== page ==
Mile 6: 9:15
Somewhere around mile 4 is I believe the start of my personal downfall. Listening to the chit-chat between the two pacers, I gather that they somehow fell off pace a bit. That is supported by the split times on my Garmin. Pacer #1 had the GPS watch, while Pacer #2 had just a regular watch, and at one point Pacer #1 mentioned that she had lost the satellite. At least that is what it sounded like they said. In any case, it is apparent that we weren't going quite the 9:09 we needed to maintain for two hours. This is pure speculation on my part - to soothe the part of my ego that needs to be soothed - but since I started fading from the pace group around mile 6, I am assuming they picked up the pace a bit to make up for lost time.
So, I managed to stick with the pace group for six miles, and I am happy with that. I would have thought I could stay a bit longer, but I guess it just wasn't my day.
Some highlights from this part of the race: Around mile 5 a couple of things happened, one is we cut over onto a paved trail that ran alongside the river. This was a very beautiful part that involved a bridge or two. (See how memory fades when you don't write the race report right away?) Also, still hanging with the pace group, we ran through a GU station. Since I hadn't taken any GU until now, I decided to snag one as we went through, and - yes - I did try to ingest it while running - another new thing for me. That went better than the liquid refreshment, but it still didn't make a pretty sight as I bobbled the GU and my water bottle around.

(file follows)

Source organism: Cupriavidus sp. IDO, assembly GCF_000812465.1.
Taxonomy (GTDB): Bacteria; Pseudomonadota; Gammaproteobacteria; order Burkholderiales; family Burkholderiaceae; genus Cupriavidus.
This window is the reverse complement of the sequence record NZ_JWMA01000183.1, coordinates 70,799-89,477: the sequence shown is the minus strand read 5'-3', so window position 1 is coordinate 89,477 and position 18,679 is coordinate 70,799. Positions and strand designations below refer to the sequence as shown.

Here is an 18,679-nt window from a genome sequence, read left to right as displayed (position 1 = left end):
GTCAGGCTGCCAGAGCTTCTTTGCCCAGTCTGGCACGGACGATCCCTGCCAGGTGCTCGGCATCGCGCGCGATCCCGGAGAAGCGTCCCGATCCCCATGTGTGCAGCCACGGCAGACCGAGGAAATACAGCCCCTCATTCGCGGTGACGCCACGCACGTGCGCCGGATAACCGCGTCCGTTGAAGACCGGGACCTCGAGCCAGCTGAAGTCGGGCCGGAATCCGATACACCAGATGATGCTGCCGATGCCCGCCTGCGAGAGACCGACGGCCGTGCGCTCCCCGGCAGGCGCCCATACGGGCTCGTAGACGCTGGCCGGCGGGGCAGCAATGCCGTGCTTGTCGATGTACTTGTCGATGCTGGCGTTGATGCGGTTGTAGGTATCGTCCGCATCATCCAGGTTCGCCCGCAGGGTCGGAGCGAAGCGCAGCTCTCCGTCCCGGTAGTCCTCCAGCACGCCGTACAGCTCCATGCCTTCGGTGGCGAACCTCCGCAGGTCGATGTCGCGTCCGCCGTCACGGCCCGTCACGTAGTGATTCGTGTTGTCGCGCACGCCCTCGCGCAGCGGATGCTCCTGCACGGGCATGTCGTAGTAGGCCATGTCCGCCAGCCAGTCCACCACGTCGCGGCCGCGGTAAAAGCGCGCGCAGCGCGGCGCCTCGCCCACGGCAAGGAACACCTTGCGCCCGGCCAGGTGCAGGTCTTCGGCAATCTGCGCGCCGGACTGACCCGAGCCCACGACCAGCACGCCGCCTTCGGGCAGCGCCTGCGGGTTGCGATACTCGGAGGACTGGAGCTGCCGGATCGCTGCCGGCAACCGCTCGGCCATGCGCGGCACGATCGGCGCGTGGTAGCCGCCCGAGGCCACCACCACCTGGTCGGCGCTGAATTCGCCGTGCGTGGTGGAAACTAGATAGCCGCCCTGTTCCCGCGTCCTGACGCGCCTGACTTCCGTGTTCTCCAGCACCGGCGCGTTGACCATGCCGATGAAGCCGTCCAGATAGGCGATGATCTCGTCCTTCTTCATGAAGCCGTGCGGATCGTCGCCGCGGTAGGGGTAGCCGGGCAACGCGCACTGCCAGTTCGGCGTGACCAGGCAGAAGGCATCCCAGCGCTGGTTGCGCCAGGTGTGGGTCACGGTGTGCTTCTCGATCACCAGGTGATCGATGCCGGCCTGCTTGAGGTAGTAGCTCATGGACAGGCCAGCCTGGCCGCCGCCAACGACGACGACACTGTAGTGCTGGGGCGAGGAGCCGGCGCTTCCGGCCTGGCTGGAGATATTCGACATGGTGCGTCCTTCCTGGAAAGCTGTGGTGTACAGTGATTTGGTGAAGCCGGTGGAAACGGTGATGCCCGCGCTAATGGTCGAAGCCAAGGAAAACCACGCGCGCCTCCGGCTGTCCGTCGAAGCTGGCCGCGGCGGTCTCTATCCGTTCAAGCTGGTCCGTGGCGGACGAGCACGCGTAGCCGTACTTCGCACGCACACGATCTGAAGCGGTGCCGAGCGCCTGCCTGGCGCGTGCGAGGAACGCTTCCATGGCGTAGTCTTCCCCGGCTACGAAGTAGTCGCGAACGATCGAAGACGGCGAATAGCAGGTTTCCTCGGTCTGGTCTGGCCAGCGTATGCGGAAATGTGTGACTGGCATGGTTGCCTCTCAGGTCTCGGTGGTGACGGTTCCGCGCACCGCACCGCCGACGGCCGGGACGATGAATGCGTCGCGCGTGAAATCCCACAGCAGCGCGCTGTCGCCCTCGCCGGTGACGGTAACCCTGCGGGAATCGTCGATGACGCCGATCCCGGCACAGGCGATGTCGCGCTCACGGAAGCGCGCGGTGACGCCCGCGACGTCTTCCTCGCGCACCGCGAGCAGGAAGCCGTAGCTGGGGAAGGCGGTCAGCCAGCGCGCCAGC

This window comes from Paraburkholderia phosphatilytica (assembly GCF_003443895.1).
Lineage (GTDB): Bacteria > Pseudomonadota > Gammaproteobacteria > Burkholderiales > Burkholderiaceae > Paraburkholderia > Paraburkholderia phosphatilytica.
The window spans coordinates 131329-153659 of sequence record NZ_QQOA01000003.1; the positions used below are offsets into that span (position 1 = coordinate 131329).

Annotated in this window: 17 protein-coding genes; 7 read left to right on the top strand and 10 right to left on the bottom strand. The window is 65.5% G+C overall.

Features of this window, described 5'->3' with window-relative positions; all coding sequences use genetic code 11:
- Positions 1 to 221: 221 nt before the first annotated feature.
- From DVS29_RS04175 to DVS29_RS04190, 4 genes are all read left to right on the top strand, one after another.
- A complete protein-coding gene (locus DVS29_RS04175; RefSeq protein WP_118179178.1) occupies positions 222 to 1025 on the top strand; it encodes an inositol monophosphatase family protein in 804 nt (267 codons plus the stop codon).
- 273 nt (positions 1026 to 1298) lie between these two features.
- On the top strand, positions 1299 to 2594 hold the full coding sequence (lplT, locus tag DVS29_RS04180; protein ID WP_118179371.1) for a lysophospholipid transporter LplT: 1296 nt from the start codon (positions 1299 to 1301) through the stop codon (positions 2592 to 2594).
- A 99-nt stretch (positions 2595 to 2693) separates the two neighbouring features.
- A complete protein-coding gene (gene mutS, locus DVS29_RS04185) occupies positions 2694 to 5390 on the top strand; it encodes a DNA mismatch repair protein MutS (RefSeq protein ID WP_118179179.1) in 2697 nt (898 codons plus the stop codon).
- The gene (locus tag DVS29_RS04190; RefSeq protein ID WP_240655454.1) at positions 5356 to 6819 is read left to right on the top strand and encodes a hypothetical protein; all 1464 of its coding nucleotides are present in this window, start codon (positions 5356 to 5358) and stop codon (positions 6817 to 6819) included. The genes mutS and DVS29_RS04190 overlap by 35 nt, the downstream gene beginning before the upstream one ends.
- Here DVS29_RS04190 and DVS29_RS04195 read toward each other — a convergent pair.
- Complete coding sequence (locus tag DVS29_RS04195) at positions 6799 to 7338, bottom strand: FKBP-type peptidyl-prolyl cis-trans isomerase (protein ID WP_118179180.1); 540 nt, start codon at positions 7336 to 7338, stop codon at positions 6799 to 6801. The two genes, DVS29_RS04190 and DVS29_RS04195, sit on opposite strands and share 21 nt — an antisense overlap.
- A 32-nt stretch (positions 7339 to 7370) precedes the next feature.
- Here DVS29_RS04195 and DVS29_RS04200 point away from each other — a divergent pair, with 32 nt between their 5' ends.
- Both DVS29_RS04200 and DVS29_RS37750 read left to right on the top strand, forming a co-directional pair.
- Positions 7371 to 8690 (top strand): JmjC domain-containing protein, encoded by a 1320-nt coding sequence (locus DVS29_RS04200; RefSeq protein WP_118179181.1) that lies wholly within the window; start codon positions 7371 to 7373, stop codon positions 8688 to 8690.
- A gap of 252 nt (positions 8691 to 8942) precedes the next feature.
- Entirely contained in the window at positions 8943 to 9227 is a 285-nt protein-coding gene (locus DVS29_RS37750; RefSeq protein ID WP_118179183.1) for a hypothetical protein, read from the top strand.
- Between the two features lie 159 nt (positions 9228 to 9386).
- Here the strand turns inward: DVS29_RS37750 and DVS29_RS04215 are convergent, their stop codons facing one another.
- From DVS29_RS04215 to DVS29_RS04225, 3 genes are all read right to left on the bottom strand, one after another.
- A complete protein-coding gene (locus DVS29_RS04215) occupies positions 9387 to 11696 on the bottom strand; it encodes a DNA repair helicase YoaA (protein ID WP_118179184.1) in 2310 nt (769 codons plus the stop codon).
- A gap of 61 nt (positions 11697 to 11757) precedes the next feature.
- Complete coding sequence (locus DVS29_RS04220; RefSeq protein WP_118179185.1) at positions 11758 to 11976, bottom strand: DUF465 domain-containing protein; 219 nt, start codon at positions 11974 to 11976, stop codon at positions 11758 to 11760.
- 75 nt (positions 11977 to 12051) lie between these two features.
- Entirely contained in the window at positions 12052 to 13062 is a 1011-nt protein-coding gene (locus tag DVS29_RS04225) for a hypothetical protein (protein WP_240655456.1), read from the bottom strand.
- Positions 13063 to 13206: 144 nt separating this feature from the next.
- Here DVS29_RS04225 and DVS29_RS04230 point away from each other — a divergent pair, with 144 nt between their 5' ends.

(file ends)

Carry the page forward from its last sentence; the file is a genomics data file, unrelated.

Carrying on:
Around Mile 6, I had a first, as we went over a shaky wooden foot bridge. Picture running on a trampoline for a couple hundred feet. The only thing that made that worthwhile at all was the collective Whoa
that went up from all the runners around me.
Mile 7: 9:32
Mile 8: 9:31
Miles 7-8 saw me giving up a bit. I was feeling sorry for myself for losing the pace group, and I was getting tired. I decided to walk through the water stations, as I had nothing to prove anymore. Seeing my family at this point did a lot to recharge me but then I was faced with The Hill.
Mile 9: 10:34
Big slow down here, as the first of the two only really big hills presented itself. I ended up walking the first half of it, mostly again because I was pooped and a bit down on myself (yes, I can be that childish apparently).